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Nienkämper’s Heartbeat Is Designed to Encourage Conversations Among Users

October 9, 2019

Enter the Nienkämper showroom in Chicago’s theMART, and you’ll immediately notice the Toronto-based company’s newest take on furniture design: Heartbeat.

The complex piece, designed by Karim Rashid, gives meaning to its name through its uncommon form. Heartbeat was designed to facilitate conversation and to encourage the sharing of heart-to-heart moments among fellow users.

It took 22 people and multiple iterations to finalize Heartbeat’s extra-long frame. Once perfected, Heartbeat made its grand debut at NeoCon this summer and wowed attendees with not only its shape, but bold aqua color and comfortably fitting fabric that molds to its frame.

(Photo: Reconfigurable and scalable, Heartbeat is composed of three distinct seating elements: Straight, Concave and Convex. Credit: Nienkämper)

“Heartbeat utilizes a unique fabric by Unika Vaev called ZOOM that offers a four-way stretch—a crucial factor in being able to cover Heartbeat’s many twists and turns,” says Ann-Marie Snook, president of Nienkämper.

The company has been creating fine office furniture for over 50 years, but Heartbeat proved to be an especially challenging feat with its multiple grooves and curves. Learn how it was created in our Q&A with Snook below, including a bonus insight from Rashid.

interiors+sources: How long did it take to develop Heartbeat?

Ann-Marie Snook: Heartbeat was a year-plus in the making. World-renowned designer Karim Rashid presented the original concept and sketches to our team in February of 2018.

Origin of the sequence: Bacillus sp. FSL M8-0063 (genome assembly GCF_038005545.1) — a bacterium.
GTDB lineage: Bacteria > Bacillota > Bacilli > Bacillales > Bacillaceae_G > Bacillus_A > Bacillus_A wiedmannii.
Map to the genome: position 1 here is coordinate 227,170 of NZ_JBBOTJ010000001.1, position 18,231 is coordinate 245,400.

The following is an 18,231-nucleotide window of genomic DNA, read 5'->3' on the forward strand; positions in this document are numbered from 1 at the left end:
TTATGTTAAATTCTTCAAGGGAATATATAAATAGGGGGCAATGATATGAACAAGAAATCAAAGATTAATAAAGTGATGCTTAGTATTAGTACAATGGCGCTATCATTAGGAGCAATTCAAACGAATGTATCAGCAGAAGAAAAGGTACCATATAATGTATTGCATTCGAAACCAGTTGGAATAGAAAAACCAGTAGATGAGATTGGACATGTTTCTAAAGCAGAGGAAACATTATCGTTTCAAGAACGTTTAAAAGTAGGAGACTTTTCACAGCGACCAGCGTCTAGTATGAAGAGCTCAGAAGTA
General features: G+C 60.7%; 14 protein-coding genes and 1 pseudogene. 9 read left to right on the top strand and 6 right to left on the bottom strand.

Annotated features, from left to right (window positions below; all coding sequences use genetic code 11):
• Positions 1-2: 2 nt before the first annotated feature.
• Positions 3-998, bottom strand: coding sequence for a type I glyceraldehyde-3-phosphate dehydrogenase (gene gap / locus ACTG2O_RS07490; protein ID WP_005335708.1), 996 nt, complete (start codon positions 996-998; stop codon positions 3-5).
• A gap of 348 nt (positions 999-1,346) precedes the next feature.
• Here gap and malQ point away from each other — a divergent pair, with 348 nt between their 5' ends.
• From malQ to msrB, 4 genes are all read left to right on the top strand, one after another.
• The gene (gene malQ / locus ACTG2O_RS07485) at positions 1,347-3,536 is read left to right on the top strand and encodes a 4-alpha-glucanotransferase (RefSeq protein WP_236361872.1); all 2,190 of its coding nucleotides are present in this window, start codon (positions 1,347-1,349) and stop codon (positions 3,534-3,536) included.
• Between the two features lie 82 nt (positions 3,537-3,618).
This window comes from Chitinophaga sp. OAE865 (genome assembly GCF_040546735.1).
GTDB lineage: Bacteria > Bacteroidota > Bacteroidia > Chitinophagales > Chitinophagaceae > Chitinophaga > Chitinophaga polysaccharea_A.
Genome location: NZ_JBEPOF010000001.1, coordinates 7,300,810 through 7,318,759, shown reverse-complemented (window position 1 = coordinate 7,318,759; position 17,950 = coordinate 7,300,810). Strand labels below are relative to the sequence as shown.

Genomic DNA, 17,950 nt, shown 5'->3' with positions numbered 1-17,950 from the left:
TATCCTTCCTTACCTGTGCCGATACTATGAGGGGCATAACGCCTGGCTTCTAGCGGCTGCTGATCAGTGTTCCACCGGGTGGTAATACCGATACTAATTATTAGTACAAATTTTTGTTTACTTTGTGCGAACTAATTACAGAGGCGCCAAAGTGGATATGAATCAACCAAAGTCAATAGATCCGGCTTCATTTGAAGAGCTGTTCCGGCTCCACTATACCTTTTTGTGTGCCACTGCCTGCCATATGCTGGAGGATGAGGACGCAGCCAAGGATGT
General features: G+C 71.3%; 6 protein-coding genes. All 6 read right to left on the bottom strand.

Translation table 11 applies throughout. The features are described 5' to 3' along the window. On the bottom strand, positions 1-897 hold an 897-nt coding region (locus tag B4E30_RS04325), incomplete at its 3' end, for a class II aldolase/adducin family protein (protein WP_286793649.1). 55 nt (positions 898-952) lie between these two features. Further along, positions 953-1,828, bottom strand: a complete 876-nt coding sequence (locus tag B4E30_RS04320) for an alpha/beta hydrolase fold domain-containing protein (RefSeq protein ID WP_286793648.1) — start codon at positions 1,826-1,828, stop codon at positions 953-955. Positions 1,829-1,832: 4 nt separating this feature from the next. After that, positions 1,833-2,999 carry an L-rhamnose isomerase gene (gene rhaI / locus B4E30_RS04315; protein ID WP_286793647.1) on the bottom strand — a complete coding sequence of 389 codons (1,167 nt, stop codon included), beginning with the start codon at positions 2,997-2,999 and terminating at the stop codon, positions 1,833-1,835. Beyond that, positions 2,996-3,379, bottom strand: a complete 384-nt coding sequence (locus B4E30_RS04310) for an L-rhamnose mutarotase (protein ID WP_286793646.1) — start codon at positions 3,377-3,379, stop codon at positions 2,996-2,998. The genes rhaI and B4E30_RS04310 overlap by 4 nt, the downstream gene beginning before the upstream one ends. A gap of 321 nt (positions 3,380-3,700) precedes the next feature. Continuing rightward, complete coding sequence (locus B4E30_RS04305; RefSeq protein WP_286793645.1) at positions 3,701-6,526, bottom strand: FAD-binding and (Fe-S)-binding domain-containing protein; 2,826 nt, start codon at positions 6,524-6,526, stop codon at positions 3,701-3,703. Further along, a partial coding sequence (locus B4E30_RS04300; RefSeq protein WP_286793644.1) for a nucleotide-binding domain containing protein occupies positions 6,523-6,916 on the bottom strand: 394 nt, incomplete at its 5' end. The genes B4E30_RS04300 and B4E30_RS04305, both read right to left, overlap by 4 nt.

The final product didn’t officially launch until June of 2019 at NeoCon in Chicago. Karim’s inspiration behind the design was to address the social alienation that contract design can often impose on public spaces.

i+s: How did the name for the product come about?

AMS: Heartbeat’s name was conceptualized by Karim. The lounge resembles a wave or a pulse, keeping people from being seated back-to-back, which allows for more effortless interaction.

Heartbeat was designed to facilitate conversation and suggests sharing a “heart to heart” with fellow human beings.


i+s: What was the inspiration behind Heartbeat?

Karim Rashid: I created Heartbeat out of my own needs. I travel constantly and am always having meetings in public spaces, hotel lobbies, cafes or clients’ showrooms. It is astounding to experience the lack of thought put into so much public and contract work.

I designed Heartbeat as a pulsating, alive respite to stagnation. Secondly, it is a continuation of my modular scape designs. Repositioning these three elements allows for the creation of a myriad of unique, morphing, undulating, physical landscapes.

(Photo: Heartbeat was designed to facilitate conversation, suggesting users share a “heart to heart” with fellow humans. Credit: Nienkämper)

i+s: What was the biggest hurdle in bringing Heartbeat to life?

AMS: Heartbeat went through five different iterations before going into production. Many of the challenges that arose were primarily due to its large scale. We’re working with a big piece to mold and a big piece to handle. A team of 22 people spent a lot of time fine-tuning the shape to ensure we had the best mix of comfort, spacing and scale.